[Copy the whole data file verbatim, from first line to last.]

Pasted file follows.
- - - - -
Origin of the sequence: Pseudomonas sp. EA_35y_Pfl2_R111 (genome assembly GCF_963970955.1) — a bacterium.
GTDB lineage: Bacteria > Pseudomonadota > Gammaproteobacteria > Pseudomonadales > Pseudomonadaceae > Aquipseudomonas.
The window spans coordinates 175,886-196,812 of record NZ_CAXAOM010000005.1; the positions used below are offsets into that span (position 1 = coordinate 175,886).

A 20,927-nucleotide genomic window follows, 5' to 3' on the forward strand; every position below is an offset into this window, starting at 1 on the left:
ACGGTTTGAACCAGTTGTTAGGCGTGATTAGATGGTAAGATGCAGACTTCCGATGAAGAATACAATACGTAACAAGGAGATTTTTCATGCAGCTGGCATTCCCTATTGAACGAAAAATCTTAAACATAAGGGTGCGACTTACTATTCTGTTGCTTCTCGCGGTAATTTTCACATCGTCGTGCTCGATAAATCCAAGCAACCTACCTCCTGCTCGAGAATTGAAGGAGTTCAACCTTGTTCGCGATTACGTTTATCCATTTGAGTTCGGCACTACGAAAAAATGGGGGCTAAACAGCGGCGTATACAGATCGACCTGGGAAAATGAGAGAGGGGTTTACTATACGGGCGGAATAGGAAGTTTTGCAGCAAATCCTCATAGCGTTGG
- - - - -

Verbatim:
Origin of the sequence: Pseudomonas sp. EA_35y_Pfl2_R111 (genome assembly GCF_963970955.1) — a bacterium.
GTDB lineage: Bacteria > Pseudomonadota > Gammaproteobacteria > Pseudomonadales > Pseudomonadaceae > Aquipseudomonas.
The window spans coordinates 175,886-196,812 of record NZ_CAXAOM010000005.1; the positions used below are offsets into that span (position 1 = coordinate 175,886).

A 20,927-nucleotide genomic window follows, 5' to 3' on the forward strand; every position below is an offset into this window, starting at 1 on the left:
ACGGTTTGAACCAGTTGTTAGGCGTGATTAGATGGTAAGATGCAGACTTCCGATGAAGAATACAATACGTAACAAGGAGATTTTTCATGCAGCTGGCATTCCCTATTGAACGAAAAATCTTAAACATAAGGGTGCGACTTACTATTCTGTTGCTTCTCGCGGTAATTTTCACATCGTCGTGCTCGATAAATCCAAGCAACCTACCTCCTGCTCGAGAATTGAAGGAGTTCAACCTTGTTCGCGATTACGTTTATCCATTTGAGTTCGGCACTACGAAAAAATGGGGGCTAAACAGCGGCGTATACAGATCGACCTGGGAAAATGAGAGAGGGGTTTACTATACGGGCGGAATAGGAAGTTTTGCAGCAAATCCTCATAGCGTTGG